Obesity rates climb in 37 states
August 21, 2008
by Eric Schroeder
WASHINGTON — Adult obesity rates increased in a mind-boggling 37 states during the past year, up from 31 states during the previous year, according to the report "F as in Fat: How Obesity Policies are Failing in America, 2007."
"America’s future depends on the health of our country," said Jeff Levi, Ph.D., executive director of the Trust for America’s Health, the organization that produced the report. "The obesity epidemic is lowering our productivity and dramatically increasing our health care costs. Our analysis shows that we’re not treating the obesity epidemic with the urgency it deserves."
The report, which covered all 50 states and the District of Columbia, found 24 states experienced an increase in obesity rates for the second year in a row and 19 states for a third year in a row. No states decreased.
The rate of adult obesity now exceeds 25% in 28 states, which is an increase from 19 states last year, 14 states in 2006 and 9 in 2005. As recently as 1991, no states had obesity rates of more than 20%. In 1980, the national average of obese adults was 15%.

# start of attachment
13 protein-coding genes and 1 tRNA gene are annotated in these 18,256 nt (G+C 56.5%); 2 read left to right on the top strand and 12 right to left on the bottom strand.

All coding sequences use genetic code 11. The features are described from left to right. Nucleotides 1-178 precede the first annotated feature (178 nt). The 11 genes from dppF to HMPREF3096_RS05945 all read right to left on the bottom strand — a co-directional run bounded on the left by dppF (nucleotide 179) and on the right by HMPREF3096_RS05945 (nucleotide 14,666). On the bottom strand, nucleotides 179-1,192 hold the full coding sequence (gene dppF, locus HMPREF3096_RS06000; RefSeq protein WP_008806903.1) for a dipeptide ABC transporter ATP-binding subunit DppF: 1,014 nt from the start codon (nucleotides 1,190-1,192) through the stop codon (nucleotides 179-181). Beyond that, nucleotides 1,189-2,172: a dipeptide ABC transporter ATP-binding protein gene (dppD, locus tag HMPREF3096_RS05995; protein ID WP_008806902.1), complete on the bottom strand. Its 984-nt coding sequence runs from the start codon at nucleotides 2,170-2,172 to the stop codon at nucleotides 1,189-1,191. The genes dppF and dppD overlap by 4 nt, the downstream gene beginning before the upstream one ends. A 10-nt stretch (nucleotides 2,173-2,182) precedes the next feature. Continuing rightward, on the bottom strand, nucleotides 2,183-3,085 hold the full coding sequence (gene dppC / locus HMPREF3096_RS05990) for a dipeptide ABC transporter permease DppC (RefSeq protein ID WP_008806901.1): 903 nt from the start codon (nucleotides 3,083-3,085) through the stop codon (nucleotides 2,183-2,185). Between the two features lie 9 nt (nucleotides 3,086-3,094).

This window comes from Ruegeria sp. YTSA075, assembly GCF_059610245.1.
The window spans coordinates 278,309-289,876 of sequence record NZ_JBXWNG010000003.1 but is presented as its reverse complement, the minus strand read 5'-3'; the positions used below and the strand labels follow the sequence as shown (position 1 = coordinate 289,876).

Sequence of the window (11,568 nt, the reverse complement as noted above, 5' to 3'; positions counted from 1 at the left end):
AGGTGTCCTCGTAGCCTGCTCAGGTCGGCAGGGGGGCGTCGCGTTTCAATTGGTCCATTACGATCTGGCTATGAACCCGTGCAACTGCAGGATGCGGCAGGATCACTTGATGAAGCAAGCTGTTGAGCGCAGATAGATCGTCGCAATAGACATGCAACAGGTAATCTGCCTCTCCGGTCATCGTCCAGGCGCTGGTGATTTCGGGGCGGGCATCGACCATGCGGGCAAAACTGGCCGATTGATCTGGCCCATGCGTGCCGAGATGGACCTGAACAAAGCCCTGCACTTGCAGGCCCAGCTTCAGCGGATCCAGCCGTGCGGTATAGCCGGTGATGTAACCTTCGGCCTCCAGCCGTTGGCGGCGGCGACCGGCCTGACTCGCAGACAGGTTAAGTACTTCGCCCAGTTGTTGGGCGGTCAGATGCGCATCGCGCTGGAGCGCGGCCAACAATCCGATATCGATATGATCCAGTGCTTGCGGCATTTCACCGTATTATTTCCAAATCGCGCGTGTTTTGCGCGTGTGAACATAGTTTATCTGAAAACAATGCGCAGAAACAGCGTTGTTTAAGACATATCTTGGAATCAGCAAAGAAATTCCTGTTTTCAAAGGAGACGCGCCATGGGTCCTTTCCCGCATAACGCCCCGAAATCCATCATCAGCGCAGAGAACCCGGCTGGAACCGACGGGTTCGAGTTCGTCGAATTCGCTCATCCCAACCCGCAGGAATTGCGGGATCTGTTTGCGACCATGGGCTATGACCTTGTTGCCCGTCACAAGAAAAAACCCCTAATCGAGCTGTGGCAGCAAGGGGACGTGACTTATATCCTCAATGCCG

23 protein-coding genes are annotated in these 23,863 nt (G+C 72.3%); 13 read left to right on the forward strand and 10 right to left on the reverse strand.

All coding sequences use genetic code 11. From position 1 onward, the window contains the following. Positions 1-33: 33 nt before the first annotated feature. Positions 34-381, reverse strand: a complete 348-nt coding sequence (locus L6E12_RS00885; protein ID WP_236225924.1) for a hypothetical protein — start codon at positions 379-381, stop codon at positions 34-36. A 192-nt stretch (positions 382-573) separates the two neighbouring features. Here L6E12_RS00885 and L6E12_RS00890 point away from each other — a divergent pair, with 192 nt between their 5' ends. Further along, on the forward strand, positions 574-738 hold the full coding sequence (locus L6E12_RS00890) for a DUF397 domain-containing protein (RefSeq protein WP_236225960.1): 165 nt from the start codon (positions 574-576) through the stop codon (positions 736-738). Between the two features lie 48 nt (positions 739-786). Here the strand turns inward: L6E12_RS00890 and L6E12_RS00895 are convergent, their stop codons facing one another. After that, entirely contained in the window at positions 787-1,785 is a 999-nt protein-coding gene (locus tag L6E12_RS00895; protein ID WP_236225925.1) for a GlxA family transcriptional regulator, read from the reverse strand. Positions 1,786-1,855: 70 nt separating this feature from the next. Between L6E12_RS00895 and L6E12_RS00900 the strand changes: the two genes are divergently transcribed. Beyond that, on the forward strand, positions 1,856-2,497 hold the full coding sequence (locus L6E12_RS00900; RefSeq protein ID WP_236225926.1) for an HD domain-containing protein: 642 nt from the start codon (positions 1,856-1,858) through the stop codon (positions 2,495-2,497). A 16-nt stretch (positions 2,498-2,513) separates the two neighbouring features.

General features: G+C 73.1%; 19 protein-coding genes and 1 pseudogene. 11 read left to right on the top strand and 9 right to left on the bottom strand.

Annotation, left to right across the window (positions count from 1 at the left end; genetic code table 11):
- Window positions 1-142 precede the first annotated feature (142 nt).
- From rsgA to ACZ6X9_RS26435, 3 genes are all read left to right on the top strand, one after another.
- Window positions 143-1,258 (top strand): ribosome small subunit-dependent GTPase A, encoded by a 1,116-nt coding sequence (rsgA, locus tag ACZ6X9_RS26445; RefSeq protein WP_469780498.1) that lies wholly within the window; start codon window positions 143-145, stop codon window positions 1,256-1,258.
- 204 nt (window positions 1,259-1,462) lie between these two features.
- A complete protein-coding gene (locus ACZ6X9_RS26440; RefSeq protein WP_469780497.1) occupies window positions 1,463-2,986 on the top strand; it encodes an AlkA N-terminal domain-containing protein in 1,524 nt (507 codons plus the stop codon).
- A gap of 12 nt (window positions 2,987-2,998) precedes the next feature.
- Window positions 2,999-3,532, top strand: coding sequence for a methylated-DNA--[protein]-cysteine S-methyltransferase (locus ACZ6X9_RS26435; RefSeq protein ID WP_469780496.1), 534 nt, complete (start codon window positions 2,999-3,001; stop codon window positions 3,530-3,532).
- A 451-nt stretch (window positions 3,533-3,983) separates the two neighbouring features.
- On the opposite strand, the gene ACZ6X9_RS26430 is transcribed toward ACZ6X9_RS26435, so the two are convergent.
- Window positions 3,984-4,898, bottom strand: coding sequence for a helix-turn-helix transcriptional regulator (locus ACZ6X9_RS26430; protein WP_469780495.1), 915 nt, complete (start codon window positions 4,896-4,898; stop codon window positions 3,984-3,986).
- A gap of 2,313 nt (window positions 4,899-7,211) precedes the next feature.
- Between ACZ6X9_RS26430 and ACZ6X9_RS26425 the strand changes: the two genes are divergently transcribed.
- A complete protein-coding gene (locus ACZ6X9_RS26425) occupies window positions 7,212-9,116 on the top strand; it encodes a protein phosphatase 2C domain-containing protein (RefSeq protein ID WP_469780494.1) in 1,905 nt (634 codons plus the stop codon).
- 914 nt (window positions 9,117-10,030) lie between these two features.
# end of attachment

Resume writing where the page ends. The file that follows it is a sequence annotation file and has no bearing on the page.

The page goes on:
For adult obesity rates, Mississippi once again fared the worse as it came in at 31.7%. In 2007, Mississippi was the first state to top 30%, but in the most recent year it was joined by West Virginia (30.6%) and Alabama (30.1%). Colorado once again was the best coming in at 18.4%. Eleven of the 15 states with the highest obesity rates were in the South, while Northwestern and Western states continued to have the lowest obesity rates.
The report also found the rate of type 2 diabetes, a disease typically associated with obesity, grew in 26 states last year. Four states now have diabetes rates in excess of 10%, the report said, and all 10 states with the highest rates of diabetes and hypertension are in the South.